One of Stuart Rothenbergs prouder columns was his personal take on traumatic brain injuries and Rep. Gabrielle Giffords political ambitions.
“Regrets, I’ve had a few,” Frank Sinatra sings in one of his signature songs, “My Way,” and that should be a sentiment that every political analyst, handicapper and forecaster feels as he or she looks back on a body of work from the previous 12 months.
Few people like to admit mistakes, but when you write or speak about current events for a living, errors are an inevitable part of the process. All you can do is hope they are not too glaring or memorable — and that the astute things that you’ve written or said more than compensate for the dumb stuff.
This year, I have plenty of mistakes to acknowledge, as well as a few columns of which I am particularly proud.
Which one of my many comments and columns strikes me as the most ridiculous? It’s difficult to pick just one.
I’d have to vote for my Sept. 15 column (“Will GOP Choose John Kerry or Howard Dean?”), in which I proclaimed the Republican presidential race a contest between Rick Perry and Mitt Romney and argued that “Newt Gingrich’s victory scenario disappeared when his campaign launch flopped” and “Herman Cain lacks the experience to be taken seriously.”
Of course, it wasn’t long after that column that Cain shot to the top of the GOP pack, followed a few weeks later by Gingrich. The former Speaker currently looks like former Massachusetts Gov. Mitt Romney’s toughest contender for the Republican nomination.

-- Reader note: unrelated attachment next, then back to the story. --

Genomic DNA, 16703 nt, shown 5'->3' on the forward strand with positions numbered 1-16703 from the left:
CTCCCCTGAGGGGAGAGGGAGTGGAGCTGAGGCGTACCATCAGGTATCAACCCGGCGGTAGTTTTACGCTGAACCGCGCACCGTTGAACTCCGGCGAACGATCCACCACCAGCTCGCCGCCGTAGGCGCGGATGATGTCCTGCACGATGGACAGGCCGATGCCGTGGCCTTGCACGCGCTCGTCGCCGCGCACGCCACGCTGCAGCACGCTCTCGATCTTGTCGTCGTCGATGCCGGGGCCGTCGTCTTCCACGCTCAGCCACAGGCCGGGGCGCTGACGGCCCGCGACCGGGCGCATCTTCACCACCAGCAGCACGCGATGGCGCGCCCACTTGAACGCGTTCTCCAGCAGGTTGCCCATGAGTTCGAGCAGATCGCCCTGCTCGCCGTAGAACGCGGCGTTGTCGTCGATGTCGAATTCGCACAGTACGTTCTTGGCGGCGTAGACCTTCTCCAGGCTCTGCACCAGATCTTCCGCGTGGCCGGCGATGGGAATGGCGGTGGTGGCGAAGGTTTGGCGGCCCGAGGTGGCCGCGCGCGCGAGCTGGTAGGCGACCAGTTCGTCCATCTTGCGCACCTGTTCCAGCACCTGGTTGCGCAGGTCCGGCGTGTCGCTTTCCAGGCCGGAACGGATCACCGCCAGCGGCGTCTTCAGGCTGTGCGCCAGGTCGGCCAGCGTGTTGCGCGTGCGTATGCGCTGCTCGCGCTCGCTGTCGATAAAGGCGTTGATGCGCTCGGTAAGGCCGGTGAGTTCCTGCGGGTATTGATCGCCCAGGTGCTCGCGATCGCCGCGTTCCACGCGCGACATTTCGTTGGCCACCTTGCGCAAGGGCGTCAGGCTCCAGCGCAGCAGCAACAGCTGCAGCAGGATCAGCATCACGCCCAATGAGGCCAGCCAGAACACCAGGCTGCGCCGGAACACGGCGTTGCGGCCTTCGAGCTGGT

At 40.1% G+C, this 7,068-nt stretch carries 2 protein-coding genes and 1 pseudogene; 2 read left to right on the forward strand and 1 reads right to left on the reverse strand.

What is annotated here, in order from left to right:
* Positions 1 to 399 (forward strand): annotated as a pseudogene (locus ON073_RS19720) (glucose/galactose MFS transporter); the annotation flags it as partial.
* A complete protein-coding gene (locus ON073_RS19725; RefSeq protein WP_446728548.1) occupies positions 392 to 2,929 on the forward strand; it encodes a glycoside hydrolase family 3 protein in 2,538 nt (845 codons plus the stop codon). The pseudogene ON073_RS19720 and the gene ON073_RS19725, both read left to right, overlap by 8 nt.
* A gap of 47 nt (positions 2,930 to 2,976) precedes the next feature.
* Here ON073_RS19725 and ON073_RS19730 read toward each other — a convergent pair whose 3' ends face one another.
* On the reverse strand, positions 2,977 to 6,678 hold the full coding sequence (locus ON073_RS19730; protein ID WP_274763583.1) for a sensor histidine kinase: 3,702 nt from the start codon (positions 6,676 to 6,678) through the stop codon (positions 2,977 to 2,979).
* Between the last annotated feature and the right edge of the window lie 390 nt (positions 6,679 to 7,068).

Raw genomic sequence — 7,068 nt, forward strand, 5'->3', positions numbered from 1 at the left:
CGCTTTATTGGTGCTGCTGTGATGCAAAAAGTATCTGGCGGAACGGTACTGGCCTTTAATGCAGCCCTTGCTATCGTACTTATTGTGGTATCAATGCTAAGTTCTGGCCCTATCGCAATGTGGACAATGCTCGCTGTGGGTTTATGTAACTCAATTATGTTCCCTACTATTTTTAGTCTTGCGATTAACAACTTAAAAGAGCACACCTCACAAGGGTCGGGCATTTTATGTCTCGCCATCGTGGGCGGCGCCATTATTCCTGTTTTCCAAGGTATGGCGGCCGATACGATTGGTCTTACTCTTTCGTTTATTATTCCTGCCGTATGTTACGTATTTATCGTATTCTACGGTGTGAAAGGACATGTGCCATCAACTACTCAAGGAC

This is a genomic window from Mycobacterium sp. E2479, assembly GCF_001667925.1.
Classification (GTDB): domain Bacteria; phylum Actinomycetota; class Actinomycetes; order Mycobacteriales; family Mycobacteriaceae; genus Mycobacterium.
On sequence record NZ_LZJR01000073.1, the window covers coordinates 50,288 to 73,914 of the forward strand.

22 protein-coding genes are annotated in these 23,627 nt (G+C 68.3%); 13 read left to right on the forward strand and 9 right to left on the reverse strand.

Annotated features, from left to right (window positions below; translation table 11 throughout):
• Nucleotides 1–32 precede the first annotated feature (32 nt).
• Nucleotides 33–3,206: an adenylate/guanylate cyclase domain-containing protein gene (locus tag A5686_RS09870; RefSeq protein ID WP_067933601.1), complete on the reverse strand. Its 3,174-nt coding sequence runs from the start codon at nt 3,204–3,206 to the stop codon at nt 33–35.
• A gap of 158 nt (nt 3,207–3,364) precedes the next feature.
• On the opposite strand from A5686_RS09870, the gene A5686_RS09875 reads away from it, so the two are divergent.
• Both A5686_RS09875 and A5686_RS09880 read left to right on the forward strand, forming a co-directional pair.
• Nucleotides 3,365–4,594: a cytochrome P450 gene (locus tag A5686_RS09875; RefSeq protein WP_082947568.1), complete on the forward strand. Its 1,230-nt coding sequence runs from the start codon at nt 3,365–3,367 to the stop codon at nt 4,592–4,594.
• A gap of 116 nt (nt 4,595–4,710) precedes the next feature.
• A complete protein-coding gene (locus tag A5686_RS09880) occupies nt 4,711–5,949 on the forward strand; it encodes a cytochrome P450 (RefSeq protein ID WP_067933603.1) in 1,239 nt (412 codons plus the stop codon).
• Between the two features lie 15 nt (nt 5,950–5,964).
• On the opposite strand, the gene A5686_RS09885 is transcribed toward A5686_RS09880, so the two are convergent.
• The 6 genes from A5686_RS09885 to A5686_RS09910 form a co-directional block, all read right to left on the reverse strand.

Actually, I had buried Gingrich repeatedly during the spring and summer of this year and dismissed any chance that he could compete seriously for his party’s nomination, both in interviews and in speeches I gave.
One example is a comment of mine in an “NBC News” package that aired May 18 during the “Today Show,” in which I said Gingrich’s candidacy “is almost imploding before the candidate leaves the starting gate.” True, it did implode, but Gingrich obviously reassembled it somewhere along the way. I couldn’t even conceive of that happening.
Of course, my May 24 column (“Shrinking Republican Field Benefits Pawlenty”) also looks pretty stupid now. It was one of many times I offered a very positive assessment of the former Minnesota governor’s prospects.
“So for now, forget the early polls. They are meaningless. Keep your eye on Pawlenty,” I wrote delusionally, less than three months before Pawlenty pulled the plug on his presidential bid after a third-place finish in the Ames straw poll.
Vice President Joe Biden waits to conduct a mock swearing-in ceremony with Sen. Brian Schatz, D-Hawaii, in the Capitol's Old Senate Chamber, December 2, 2014. Schatz was sworn in to serve the remainder of his term since he was appointed to the seat after Sen. Daniel Inouye, D-Hawaii, passed away.